7. updates from friends - Moments is a built in social network that looks a lot like twitter or facebook, users can post photos and updates and see their friends updates also
The first three points are the interesting reasons for why We Chat is so popular -- they all revolve around meeting strangers. 

One of the most important things to understand about Chinese apps is that the successful ones make serendipitous communication with strangers really easy.  

In a society with very restrictive social norms around permissive interaction and self-expression, Chinese youth don't have a lot of opportunity to meet new people outside of formal contexts or to express themselves. 

So the quasi-anonymity of the internet provides a space for youth to explore emotions with strangers - emotions that they don't feel that they can share offline with people they know like friends and family. There's a bunch of social structural reasons for this that I won't get into here. But the important thing I realized was the extent to which youth spend time online interacting with what we would call strangers - and really strangers is not an appropriate word because some of these relationships become very meaningful.

I don't see user practices around We Chat as an example of communication becoming less personal.
Rather I see youth trying to find ways to personalize communication. Texting is more personal than talking for Chinese youth - it's easier for them to share emotions over words than voice (also less expensive and more accessible) 

What is interesting is that they are trying to fulfill a desire for a more personal connection in what seems to be a very impersonal way (i.e. talking to strangers). But for them, a more impersonal connection with a stranger presents the greatest chance for personal connection. %hese apps allow a more continuous connection and in the case of We Chat - it's not just connections with personal ties, but also strangers!

The analogy I use is a bar - and that some apps are a lot of like third spaces, spaces outside of home (first space) and work (second space). The informality of a bar widens what is considered permissive behavior. When you walk into a bar, you can be anyone - you have no institutional or personal ties attached to you. We go to bars to meet strangers but also to be a stranger. We all need informal third spaces where we can chill in the company of unknown others.  And in the same way, we also need similar spaces online.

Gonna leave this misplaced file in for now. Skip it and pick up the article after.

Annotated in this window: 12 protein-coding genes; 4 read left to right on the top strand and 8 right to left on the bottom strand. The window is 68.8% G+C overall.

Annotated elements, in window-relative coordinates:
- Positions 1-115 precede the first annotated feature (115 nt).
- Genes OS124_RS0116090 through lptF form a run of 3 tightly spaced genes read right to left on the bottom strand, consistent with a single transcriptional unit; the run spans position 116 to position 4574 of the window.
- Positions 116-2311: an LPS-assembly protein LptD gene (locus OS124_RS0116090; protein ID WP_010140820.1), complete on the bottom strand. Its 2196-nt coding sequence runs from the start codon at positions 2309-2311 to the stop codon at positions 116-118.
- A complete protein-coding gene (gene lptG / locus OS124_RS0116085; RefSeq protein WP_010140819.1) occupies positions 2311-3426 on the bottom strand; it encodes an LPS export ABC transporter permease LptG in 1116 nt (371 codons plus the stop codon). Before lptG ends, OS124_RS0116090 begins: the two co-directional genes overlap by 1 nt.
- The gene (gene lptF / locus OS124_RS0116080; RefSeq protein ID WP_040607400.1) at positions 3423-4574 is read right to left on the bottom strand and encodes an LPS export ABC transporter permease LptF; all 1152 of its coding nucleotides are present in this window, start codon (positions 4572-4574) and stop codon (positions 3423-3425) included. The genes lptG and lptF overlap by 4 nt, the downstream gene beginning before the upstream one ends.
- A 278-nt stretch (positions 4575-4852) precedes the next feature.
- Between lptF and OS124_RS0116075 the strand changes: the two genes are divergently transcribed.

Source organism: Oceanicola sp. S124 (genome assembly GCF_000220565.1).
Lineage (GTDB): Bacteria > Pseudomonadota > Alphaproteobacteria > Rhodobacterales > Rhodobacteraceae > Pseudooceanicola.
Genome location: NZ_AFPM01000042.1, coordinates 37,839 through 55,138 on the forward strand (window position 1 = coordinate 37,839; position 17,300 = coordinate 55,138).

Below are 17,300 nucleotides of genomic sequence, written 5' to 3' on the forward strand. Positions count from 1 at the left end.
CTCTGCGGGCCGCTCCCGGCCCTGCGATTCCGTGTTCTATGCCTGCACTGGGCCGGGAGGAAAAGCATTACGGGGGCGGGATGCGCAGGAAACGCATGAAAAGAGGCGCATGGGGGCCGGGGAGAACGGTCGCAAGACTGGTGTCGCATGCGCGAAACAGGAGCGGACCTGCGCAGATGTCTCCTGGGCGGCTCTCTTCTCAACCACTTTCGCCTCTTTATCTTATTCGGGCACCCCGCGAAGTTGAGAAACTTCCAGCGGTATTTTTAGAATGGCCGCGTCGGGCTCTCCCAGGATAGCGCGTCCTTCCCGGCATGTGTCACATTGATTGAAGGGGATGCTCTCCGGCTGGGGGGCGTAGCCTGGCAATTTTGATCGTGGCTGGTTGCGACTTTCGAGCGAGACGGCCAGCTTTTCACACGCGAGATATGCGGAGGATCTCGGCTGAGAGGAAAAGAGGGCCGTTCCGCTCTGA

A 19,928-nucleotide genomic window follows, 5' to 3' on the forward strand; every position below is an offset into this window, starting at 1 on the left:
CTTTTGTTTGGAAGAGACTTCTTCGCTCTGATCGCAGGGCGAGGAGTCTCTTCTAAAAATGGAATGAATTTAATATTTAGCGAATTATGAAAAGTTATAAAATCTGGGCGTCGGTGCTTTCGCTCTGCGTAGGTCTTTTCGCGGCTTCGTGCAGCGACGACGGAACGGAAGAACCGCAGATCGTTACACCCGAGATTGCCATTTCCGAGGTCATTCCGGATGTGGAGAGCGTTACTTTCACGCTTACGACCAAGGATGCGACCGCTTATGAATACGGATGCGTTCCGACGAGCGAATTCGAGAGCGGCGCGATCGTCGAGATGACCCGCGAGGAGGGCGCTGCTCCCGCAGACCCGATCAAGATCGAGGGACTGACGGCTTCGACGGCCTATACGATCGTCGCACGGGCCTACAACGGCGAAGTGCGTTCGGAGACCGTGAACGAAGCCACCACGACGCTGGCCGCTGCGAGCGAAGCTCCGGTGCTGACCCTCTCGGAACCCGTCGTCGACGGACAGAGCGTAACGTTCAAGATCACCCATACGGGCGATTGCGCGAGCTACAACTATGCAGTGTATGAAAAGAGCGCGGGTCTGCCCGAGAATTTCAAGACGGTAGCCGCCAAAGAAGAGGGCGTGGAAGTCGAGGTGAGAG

Some software environments are very formal (prescriptive behavior, primarily personal ties), but some software environments are more informal - and it is in these informal online spaces that people gravitate towards when they want to explore a self outside of prescriptive ties. In Chinese society where there are VERY limited options for self expression, online third spaces like We Chat are a place where self-exploration feels safe for Chinese youth.

Also as an aside, the discovery of "why X Chinese app is surprisingly better than X Western app" is something I am hearing more often lately. 

Some of the conversations echo similar reactions a few years ago when Google was kicked out of China. 

I wrote about a piece about why Chinese users weren't infuriated with Google's exist because they preferred to use Baidu over Google - and was quite a shock for people in the West - a censored web browser preferred over a non-censored web browser?  OMG NOT TRUE! But it was true and still is true.